In Experimental Approach, Some Maine Schoolkids Get to Learn at Their Own Speed
Across Maine over the past five years, a group of schools has tried out an experimental approach to learning. They call it “self pace,” and the idea is that if students decide how quickly or slowly they learn, they can stay more engaged and become more independent.
“Self-paced learning” has helped some students, but it’s left others lagging behind.
Inside the Cornville Regional Charter School, math class is somewhat unconventional.
“So today, when you’re not in small group with me, you’re going to be working on analyzing errors in other people’s math,” teacher Susan Muzzy tells the students.
For about 15 minutes, Muzzy stands in front of a mixed-age class and gives a short lesson. But when she’s done, class suddenly changes. Muzzy turns to the students and tells them that for the rest of class, learning is going to be individualized.
They get to decide what they’re going to work on, and where they’re doing to do it.
“OK. So I’m going to get stuff ready at the board. Put music on,” she tells them. “And you can get started getting out what you need to do for math today.”
For the next 50 minutes, the roughly 25 students in Muzzy’s class scatter across the room. Muzzy then calls up small groups for short learning “appointments” every 15 minutes or so.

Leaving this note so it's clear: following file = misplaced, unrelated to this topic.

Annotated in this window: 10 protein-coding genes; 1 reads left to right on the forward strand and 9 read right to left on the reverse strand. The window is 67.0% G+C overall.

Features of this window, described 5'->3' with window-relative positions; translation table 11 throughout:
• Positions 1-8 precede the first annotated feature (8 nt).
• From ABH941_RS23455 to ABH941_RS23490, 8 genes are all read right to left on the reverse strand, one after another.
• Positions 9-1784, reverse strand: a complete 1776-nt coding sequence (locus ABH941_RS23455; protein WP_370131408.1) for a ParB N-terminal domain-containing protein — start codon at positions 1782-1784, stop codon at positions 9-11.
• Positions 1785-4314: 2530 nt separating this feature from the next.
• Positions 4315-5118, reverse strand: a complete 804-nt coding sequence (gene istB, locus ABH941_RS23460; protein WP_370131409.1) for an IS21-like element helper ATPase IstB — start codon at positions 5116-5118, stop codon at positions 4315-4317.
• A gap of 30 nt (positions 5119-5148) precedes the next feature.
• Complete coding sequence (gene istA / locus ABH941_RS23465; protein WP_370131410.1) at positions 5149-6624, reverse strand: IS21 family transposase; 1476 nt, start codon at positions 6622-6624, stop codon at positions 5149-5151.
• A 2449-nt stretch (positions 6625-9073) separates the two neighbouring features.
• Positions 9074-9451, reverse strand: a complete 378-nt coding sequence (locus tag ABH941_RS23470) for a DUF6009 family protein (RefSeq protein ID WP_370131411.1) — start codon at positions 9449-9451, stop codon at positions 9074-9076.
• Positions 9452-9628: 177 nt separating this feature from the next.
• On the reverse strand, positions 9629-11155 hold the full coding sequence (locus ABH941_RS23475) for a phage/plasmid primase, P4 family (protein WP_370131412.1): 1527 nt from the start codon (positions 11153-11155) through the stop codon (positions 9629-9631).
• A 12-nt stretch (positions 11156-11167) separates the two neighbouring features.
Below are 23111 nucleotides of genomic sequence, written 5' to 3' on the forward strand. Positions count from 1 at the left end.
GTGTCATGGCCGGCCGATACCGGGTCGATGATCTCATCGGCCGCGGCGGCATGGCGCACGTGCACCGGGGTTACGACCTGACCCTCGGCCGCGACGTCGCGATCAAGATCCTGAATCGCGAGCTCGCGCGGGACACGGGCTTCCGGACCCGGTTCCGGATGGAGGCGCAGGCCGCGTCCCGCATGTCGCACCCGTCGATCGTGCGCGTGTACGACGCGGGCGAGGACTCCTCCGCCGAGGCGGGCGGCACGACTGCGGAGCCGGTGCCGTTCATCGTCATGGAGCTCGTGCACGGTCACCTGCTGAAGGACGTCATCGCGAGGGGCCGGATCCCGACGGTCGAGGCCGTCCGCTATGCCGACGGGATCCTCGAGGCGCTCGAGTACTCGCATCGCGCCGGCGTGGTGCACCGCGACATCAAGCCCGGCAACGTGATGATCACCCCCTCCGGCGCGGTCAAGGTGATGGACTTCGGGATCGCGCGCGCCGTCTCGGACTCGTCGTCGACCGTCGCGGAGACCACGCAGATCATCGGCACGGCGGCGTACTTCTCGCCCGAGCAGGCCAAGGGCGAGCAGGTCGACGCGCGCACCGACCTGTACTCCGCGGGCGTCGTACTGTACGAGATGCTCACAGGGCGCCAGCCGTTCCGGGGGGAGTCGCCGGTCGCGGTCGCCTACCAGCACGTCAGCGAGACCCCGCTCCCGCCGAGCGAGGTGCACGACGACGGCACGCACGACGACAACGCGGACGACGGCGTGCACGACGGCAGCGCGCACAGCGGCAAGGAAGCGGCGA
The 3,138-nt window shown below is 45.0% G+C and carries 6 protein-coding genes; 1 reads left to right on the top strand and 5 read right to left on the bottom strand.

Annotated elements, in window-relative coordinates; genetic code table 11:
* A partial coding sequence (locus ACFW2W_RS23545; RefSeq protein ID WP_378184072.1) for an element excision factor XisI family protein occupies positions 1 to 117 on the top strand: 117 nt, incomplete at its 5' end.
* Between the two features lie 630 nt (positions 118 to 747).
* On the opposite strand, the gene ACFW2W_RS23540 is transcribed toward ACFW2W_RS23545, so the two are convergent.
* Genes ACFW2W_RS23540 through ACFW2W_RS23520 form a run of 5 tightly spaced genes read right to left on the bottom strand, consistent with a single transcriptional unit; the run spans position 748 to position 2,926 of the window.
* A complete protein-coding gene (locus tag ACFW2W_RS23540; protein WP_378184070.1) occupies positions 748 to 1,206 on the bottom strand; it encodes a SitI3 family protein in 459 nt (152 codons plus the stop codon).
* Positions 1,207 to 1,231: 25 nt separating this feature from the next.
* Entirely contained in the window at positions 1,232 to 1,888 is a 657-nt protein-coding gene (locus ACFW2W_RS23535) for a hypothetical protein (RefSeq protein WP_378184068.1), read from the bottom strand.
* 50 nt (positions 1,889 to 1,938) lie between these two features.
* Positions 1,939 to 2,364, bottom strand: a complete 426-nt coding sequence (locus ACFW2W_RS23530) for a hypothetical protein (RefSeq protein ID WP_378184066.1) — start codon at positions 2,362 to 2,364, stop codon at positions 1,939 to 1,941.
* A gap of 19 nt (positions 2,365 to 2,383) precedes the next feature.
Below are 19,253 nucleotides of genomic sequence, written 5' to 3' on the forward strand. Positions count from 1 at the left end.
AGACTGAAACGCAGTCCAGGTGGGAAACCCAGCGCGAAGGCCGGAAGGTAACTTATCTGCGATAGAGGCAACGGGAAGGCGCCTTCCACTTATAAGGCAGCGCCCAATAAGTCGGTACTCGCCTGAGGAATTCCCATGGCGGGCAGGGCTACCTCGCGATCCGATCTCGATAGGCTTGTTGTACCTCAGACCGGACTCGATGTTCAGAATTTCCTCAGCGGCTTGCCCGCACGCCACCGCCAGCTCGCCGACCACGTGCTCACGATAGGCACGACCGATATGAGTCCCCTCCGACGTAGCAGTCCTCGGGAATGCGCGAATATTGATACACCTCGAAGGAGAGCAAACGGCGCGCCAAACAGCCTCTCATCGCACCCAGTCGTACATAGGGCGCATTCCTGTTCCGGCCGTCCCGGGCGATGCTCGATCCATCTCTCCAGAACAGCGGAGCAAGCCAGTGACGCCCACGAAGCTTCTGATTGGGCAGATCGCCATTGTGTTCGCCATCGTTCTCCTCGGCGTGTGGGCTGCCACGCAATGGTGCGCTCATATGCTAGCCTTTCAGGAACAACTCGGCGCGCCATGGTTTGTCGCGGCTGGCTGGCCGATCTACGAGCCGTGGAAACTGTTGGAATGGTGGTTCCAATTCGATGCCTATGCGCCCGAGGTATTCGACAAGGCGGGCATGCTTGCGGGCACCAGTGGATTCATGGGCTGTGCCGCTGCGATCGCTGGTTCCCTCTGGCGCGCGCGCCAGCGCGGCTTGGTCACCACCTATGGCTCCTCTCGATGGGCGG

Some kids work on integers, some on adding and subtracting. When they’re not with Muzzy, they work alone or in pairs on different worksheets and computer programs.
It’s all based on the individual student, and what he or she needs at that time.
“So I equate it to the medical field,” says Cornville Regional Charter School Executive Director Travis Works. “When you got a doctor, the doctor will look at your symptoms. They will diagnose, prescribe a course of treatment and work accordingly. And that’s what we want educators to do.”
This two-year-old system, he says, has been a work in progress. But this model, with kids freely moving from lesson to lesson and class to class, reduces any barriers to learning.
“This gives us a lot more flexibility.” Works says. “It doesn’t create those barriers or structures that get into this group versus that group, high versus low. It becomes very fluid, but very manageable.”
Cornville is at the forefront of self-paced learning instruction, but it’s been discussed for some time in Maine. About five years ago, a group of schools came together to form the Maine Cohort for Customized Learning, to find ways to comply with the state’s new proficiency-based diploma guidelines.
Cohort Executive Director Linda Laughlin says the key is to keep students engaged.
“The theory is, if we build systems of engaging learning experiences, where learners look forward to coming to school to learn, then they’re going to move forward. And they won’t lag behind,” she says.
In schools like Auburn and Messalonskee, there are systems of team teachers, who group and regroup students every month or so based on how far they’ve grown academically. But this experimentation has often led to some confusion.